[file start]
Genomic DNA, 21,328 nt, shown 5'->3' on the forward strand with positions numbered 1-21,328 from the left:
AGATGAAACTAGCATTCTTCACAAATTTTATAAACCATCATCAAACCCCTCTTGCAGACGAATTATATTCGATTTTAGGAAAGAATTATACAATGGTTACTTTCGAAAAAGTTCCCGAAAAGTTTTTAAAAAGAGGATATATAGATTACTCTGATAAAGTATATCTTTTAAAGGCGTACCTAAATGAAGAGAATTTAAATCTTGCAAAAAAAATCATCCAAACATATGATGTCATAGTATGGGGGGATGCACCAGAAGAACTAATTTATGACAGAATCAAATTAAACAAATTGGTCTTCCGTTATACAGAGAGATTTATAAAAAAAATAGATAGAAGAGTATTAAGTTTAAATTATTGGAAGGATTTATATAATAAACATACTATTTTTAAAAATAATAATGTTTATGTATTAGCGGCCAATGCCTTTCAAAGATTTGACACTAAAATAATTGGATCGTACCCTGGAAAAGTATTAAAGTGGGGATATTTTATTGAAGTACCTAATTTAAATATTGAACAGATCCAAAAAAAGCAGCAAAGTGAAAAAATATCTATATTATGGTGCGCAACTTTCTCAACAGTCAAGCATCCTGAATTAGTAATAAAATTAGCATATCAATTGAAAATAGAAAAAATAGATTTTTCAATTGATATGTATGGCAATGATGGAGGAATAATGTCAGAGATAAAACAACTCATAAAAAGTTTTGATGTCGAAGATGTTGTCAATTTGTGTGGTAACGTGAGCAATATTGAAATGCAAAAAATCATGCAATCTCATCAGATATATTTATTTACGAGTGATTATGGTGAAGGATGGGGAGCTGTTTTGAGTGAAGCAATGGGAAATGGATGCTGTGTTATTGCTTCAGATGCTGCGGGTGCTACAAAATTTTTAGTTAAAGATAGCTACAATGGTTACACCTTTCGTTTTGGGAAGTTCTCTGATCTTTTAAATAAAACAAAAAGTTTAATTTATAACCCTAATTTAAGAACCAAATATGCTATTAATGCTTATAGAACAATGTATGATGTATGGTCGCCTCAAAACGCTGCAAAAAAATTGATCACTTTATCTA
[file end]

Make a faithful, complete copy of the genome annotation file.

Genomic DNA, 21,328 nt, shown 5'->3' on the forward strand with positions numbered 1-21,328 from the left:
AGATGAAACTAGCATTCTTCACAAATTTTATAAACCATCATCAAACCCCTCTTGCAGACGAATTATATTCGATTTTAGGAAAGAATTATACAATGGTTACTTTCGAAAAAGTTCCCGAAAAGTTTTTAAAAAGAGGATATATAGATTACTCTGATAAAGTATATCTTTTAAAGGCGTACCTAAATGAAGAGAATTTAAATCTTGCAAAAAAAATCATCCAAACATATGATGTCATAGTATGGGGGGATGCACCAGAAGAACTAATTTATGACAGAATCAAATTAAACAAATTGGTCTTCCGTTATACAGAGAGATTTATAAAAAAAATAGATAGAAGAGTATTAAGTTTAAATTATTGGAAGGATTTATATAATAAACATACTATTTTTAAAAATAATAATGTTTATGTATTAGCGGCCAATGCCTTTCAAAGATTTGACACTAAAATAATTGGATCGTACCCTGGAAAAGTATTAAAGTGGGGATATTTTATTGAAGTACCTAATTTAAATATTGAACAGATCCAAAAAAAGCAGCAAAGTGAAAAAATATCTATATTATGGTGCGCAACTTTCTCAACAGTCAAGCATCCTGAATTAGTAATAAAATTAGCATATCAATTGAAAATAGAAAAAATAGATTTTTCAATTGATATGTATGGCAATGATGGAGGAATAATGTCAGAGATAAAACAACTCATAAAAAGTTTTGATGTCGAAGATGTTGTCAATTTGTGTGGTAACGTGAGCAATATTGAAATGCAAAAAATCATGCAATCTCATCAGATATATTTATTTACGAGTGATTATGGTGAAGGATGGGGAGCTGTTTTGAGTGAAGCAATGGGAAATGGATGCTGTGTTATTGCTTCAGATGCTGCGGGTGCTACAAAATTTTTAGTTAAAGATAGCTACAATGGTTACACCTTTCGTTTTGGGAAGTTCTCTGATCTTTTAAATAAAACAAAAAGTTTAATTTATAACCCTAATTTAAGAACCAAATATGCTATTAATGCTTATAGAACAATGTATGATGTATGGTCGCCTCAAAACGCTGCAAAAAAATTGATCACTTTATCTA